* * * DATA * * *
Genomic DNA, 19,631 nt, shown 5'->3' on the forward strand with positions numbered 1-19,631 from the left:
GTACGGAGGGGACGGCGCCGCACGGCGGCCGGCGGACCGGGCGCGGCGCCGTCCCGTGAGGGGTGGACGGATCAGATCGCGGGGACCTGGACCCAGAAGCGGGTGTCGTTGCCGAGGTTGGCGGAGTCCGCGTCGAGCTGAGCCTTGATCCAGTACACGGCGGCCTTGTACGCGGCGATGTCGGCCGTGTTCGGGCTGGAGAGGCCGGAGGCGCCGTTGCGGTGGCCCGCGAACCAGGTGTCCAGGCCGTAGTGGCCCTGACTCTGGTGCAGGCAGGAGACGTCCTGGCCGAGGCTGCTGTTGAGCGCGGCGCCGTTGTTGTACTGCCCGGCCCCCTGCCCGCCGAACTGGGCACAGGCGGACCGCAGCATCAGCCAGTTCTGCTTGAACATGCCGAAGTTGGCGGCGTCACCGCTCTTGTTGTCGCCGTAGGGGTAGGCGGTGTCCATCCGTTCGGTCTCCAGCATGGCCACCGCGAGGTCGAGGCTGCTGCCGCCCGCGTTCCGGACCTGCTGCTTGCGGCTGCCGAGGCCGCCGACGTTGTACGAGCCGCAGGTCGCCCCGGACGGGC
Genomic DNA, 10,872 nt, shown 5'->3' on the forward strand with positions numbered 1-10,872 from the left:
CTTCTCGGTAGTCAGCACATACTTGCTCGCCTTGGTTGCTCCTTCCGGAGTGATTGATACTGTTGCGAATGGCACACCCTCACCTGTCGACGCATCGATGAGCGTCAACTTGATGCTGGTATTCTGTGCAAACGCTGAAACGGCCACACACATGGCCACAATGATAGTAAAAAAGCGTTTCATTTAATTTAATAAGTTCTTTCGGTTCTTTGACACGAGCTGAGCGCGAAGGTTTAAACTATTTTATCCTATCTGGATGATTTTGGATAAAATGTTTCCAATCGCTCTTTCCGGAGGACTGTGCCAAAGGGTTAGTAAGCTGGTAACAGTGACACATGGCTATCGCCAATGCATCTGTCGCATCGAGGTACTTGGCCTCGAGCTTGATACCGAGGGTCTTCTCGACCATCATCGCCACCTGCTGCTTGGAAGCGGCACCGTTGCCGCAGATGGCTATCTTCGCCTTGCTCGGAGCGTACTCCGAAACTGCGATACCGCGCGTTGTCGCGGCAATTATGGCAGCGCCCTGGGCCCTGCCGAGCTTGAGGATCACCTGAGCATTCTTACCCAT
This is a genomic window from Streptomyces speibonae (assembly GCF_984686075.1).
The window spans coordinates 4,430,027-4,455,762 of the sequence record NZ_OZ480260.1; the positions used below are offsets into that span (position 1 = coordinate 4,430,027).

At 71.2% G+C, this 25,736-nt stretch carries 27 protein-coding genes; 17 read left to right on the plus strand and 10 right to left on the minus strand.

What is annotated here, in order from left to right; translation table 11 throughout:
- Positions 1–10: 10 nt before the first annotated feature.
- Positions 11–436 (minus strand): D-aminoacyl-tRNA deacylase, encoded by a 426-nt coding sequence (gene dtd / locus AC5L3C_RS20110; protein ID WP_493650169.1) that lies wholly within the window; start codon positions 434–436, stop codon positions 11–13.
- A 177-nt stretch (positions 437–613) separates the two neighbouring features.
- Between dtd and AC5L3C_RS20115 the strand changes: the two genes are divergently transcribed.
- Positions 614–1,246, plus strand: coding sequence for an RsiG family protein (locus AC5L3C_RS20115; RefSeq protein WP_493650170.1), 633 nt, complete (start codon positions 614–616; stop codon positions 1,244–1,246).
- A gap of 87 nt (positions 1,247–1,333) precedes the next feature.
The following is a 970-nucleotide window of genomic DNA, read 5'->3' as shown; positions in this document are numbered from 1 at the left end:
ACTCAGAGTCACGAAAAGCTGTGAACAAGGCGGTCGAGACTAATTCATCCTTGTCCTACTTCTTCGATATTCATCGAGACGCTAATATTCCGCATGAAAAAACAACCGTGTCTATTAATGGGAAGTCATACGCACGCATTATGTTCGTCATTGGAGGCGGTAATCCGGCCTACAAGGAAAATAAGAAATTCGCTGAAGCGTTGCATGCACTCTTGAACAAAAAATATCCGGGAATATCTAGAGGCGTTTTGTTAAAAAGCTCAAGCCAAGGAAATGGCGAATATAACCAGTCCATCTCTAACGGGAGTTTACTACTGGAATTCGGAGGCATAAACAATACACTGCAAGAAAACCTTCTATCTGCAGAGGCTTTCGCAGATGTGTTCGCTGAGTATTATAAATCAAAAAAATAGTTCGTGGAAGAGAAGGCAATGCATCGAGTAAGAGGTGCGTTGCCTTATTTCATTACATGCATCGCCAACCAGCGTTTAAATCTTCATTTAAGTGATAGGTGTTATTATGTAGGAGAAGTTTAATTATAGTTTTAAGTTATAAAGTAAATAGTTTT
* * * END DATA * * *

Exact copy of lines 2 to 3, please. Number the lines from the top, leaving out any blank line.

GTACGGAGGGGACGGCGCCGCACGGCGGCCGGCGGACCGGGCGCGGCGCCGTCCCGTGAGGGGTGGACGGATCAGATCGCGGGGACCTGGACCCAGAAGCGGGTGTCGTTGCCGAGGTTGGCGGAGTCCGCGTCGAGCTGAGCCTTGATCCAGTACACGGCGGCCTTGTACGCGGCGATGTCGGCCGTGTTCGGGCTGGAGAGGCCGGAGGCGCCGTTGCGGTGGCCCGCGAACCAGGTGTCCAGGCCGTAGTGGCCCTGACTCTGGTGCAGGCAGGAGACGTCCTGGCCGAGGCTGCTGTTGAGCGCGGCGCCGTTGTTGTACTGCCCGGCCCCCTGCCCGCCGAACTGGGCACAGGCGGACCGCAGCATCAGCCAGTTCTGCTTGAACATGCCGAAGTTGGCGGCGTCACCGCTCTTGTTGTCGCCGTAGGGGTAGGCGGTGTCCATCCGTTCGGTCTCCAGCATGGCCACCGCGAGGTCGAGGCTGCTGCCGCCCGCGTTCCGGACCTGCTGCTTGCGGCTGCCGAGGCCGCCGACGTTGTACGAGCCGCAGGTCGCCCCGGACGGGC
Genomic DNA, 10,872 nt, shown 5'->3' on the forward strand with positions numbered 1-10,872 from the left: